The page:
IFLA attended the first ever OECD conference examining the links between culture and local growth. The conference took place in Venice, an ideal venue to discuss the importance of culture and cultural heritage, and the newly launched OECD Guide: Culture and Local Development: Maximising the Impact.
Culture is currently on the agenda of cities, regions and territories. Whereas the focus globally is often only on access in itself, for example via the internet, taking a local perspective allows for more focus on the impact of culture, and in particular, its contribution to building social capital.
Over 300 participants from NGOs, cultural institutions, the creative business and decision makers joined the discussion on how local government can realise the potential of culture as a lever for local development.
“Culture can positively impact communities and foster mutual understanding… culture is intrinsically human, with inherent value for all”
Xing Qu, Deputy Director-General of UNESCO
Libraries: Good for Society
One theme that kept reappearing during the conference is the influence that access to culture has on citizens’ well-being, in other words, the level of happiness!
Libraries and cultural institutions undoubtably have a powerful impact on their communities. They support initiatives in a variety of fields and further development by helping people get information they need to access economic opportunity, gender equality, quality education, improve their health and give a sense of belonging.
“Culture is about storytelling. It’s about using data opening up multilateral perspectives on the same reality… It’s not about collections, it’s about connections”
Jeffrey Schnapp, Director of the metaLAB at Harvard
Though most agree that access to culture has a great impact on our life, we still struggle to find tools that can help measure the impact and demonstrate its value. In 2005 Denmark published its study on the value of public libraries, with three roles of the library highlighted as the most important:
- The role as culture and information deliver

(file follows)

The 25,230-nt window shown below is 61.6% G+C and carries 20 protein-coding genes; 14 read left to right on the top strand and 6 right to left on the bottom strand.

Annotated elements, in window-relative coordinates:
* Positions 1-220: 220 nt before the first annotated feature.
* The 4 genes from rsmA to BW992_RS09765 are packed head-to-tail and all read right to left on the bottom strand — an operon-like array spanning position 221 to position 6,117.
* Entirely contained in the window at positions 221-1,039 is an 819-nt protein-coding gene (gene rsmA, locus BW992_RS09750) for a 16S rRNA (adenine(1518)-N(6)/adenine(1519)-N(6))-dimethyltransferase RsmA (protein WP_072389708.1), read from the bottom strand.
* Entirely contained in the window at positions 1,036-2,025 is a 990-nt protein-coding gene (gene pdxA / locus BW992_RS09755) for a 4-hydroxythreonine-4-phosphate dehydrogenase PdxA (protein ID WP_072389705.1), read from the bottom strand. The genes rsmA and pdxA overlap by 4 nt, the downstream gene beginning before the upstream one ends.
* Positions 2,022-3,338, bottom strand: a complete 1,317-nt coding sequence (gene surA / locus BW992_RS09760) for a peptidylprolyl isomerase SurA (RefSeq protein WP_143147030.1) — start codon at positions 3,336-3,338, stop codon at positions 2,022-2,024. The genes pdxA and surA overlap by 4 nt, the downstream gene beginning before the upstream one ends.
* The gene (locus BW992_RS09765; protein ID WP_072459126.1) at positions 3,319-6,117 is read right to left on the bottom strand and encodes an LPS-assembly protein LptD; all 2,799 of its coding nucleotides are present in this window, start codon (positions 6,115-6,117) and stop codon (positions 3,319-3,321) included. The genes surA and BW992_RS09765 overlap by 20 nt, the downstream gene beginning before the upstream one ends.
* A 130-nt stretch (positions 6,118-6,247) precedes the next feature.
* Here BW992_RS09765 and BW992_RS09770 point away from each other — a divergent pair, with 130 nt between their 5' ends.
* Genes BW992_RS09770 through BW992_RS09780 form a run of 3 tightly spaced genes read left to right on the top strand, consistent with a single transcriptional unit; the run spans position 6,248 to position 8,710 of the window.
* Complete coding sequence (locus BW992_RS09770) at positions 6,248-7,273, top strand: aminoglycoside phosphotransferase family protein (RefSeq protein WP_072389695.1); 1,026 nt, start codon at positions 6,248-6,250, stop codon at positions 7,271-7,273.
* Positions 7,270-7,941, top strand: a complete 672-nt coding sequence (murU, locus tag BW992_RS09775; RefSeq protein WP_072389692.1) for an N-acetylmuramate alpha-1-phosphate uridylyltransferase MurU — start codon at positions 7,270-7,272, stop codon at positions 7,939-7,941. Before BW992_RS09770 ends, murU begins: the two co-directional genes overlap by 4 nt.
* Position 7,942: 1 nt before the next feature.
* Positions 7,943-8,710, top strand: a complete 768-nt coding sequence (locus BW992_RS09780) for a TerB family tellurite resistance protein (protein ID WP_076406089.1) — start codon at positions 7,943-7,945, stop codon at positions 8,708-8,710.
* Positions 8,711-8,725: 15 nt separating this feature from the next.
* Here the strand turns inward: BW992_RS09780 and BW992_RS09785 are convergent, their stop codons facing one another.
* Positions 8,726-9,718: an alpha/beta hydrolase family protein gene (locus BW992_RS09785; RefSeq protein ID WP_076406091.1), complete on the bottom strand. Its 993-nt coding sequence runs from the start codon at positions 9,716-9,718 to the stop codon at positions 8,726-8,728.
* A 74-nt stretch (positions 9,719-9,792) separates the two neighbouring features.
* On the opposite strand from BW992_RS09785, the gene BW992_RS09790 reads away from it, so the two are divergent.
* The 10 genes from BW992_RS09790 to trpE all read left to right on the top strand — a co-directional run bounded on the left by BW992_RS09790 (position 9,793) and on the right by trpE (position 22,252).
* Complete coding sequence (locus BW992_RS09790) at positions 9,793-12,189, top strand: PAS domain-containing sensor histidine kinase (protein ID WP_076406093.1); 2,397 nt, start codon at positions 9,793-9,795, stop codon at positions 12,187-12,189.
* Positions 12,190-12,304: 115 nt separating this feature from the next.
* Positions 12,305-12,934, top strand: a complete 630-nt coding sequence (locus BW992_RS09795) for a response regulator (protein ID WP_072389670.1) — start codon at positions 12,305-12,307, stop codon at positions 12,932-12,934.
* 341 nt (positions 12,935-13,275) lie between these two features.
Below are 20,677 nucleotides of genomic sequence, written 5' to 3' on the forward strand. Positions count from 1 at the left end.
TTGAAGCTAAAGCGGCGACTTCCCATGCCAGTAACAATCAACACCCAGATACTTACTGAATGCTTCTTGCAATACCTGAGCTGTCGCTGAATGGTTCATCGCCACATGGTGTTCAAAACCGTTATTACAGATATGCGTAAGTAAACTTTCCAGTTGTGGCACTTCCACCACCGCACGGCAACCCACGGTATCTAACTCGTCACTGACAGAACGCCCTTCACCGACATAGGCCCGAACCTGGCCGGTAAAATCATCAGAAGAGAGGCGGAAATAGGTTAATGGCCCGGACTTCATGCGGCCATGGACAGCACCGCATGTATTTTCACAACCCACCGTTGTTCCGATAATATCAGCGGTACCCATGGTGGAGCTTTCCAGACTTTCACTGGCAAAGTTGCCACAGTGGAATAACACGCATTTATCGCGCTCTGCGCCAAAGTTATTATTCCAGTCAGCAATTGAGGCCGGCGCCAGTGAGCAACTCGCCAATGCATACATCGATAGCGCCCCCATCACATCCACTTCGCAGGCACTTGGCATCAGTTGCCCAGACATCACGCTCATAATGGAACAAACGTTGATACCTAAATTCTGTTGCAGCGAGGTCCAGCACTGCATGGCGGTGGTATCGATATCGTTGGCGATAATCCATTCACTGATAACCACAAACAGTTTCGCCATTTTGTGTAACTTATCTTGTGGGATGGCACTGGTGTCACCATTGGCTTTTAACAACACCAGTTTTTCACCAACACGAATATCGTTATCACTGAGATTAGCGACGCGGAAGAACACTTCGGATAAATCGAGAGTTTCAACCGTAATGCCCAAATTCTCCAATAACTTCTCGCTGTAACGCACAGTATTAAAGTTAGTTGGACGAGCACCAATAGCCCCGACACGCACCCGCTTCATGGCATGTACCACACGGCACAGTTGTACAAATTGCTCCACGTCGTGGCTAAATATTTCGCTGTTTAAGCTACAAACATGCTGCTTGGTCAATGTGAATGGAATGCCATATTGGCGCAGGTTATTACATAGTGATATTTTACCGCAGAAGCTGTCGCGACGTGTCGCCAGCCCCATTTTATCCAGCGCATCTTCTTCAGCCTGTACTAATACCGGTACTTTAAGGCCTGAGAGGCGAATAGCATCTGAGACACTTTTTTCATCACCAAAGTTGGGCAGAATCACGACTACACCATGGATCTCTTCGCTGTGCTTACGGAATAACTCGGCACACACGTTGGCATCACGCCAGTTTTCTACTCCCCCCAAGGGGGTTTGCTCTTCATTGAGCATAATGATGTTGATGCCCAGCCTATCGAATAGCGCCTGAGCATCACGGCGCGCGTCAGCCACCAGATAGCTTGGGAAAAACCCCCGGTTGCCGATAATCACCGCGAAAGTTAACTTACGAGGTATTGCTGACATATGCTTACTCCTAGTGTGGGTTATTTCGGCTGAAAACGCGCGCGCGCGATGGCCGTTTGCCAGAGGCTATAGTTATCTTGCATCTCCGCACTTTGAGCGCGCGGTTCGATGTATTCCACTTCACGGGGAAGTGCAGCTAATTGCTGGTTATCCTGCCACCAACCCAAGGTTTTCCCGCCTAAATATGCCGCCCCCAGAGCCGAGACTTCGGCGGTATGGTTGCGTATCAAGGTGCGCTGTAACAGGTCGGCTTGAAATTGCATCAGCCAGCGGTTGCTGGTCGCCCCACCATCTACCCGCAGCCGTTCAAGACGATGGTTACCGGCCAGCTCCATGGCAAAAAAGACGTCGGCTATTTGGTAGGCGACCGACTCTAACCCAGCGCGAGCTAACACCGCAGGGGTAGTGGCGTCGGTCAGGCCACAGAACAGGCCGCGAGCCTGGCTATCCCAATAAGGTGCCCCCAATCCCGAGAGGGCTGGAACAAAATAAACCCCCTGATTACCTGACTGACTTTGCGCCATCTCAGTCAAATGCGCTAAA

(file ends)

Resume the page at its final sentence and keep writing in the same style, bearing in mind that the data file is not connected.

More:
- The role as safeguarding cultural heritage
- The role as creator for creative and social development
The Danish study was followed by a number of other European countries identifying the many benefits a community receive from its local libraries concluding that libraries have a positive effect on its community and counter many economic and social challenges.
Earlier this year, Europeana launched its Impact Playbook, helping cultural heritage institutions around the world establish and analyse the impact of their activities. And now, with the growing interest in the role played by cultural activities in local development the OECD has launched the Guide: Culture and Local Development: Maximising the Impact.
This is not to say that this work is easy. Every society is different, and its history must be considered when measuring cultural impact. Nonetheless, it seems that, increasingly, all societies can unite around the belief that culture can transform cities.
Moving Up a Gear on Measuring the Impact of Culture
With the launch of the Guide, the OECD announced that they are commitment to strengthening the role culture can play in creating a better society. The OECD has also incorporated access to culture into their high-profile well-being framework, understanding that access to culture is key for social cohesion and local development.
They have furthermore started cooperation with UNESCO and the European Commission, pledging to work for all cultural institutions, libraries included
Libraries increase cultural participation and in IFLA we are looking forward to working with the OECD on future projects, putting libraries on the political agenda, and making sure that their impact is not only seen, but with the right set of data, can be measured as well.